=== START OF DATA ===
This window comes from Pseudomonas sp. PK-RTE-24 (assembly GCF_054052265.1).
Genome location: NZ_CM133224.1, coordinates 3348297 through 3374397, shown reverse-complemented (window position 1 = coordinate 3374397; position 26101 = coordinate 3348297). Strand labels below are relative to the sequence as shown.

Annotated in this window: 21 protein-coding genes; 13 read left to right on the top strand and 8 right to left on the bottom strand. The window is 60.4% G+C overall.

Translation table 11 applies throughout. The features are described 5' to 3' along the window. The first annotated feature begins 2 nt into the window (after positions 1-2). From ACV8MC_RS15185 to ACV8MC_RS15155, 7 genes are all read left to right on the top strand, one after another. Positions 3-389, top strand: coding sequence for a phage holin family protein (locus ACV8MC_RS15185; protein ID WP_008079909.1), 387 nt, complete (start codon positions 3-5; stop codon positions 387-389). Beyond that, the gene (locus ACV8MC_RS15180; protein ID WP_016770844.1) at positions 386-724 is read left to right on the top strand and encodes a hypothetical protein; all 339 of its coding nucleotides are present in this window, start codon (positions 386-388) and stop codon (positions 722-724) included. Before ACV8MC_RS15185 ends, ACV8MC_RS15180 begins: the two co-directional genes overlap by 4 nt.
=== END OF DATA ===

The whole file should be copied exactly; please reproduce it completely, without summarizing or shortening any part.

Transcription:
This window comes from Pseudomonas sp. PK-RTE-24 (assembly GCF_054052265.1).
Genome location: NZ_CM133224.1, coordinates 3348297 through 3374397, shown reverse-complemented (window position 1 = coordinate 3374397; position 26101 = coordinate 3348297). Strand labels below are relative to the sequence as shown.

Annotated in this window: 21 protein-coding genes; 13 read left to right on the top strand and 8 right to left on the bottom strand. The window is 60.4% G+C overall.

Translation table 11 applies throughout. The features are described 5' to 3' along the window. The first annotated feature begins 2 nt into the window (after positions 1-2). From ACV8MC_RS15185 to ACV8MC_RS15155, 7 genes are all read left to right on the top strand, one after another. Positions 3-389, top strand: coding sequence for a phage holin family protein (locus ACV8MC_RS15185; protein ID WP_008079909.1), 387 nt, complete (start codon positions 3-5; stop codon positions 387-389). Beyond that, the gene (locus ACV8MC_RS15180; protein ID WP_016770844.1) at positions 386-724 is read left to right on the top strand and encodes a hypothetical protein; all 339 of its coding nucleotides are present in this window, start codon (positions 386-388) and stop codon (positions 722-724) included. Before ACV8MC_RS15185 ends, ACV8MC_RS15180 begins: the two co-directional genes overlap by 4 nt.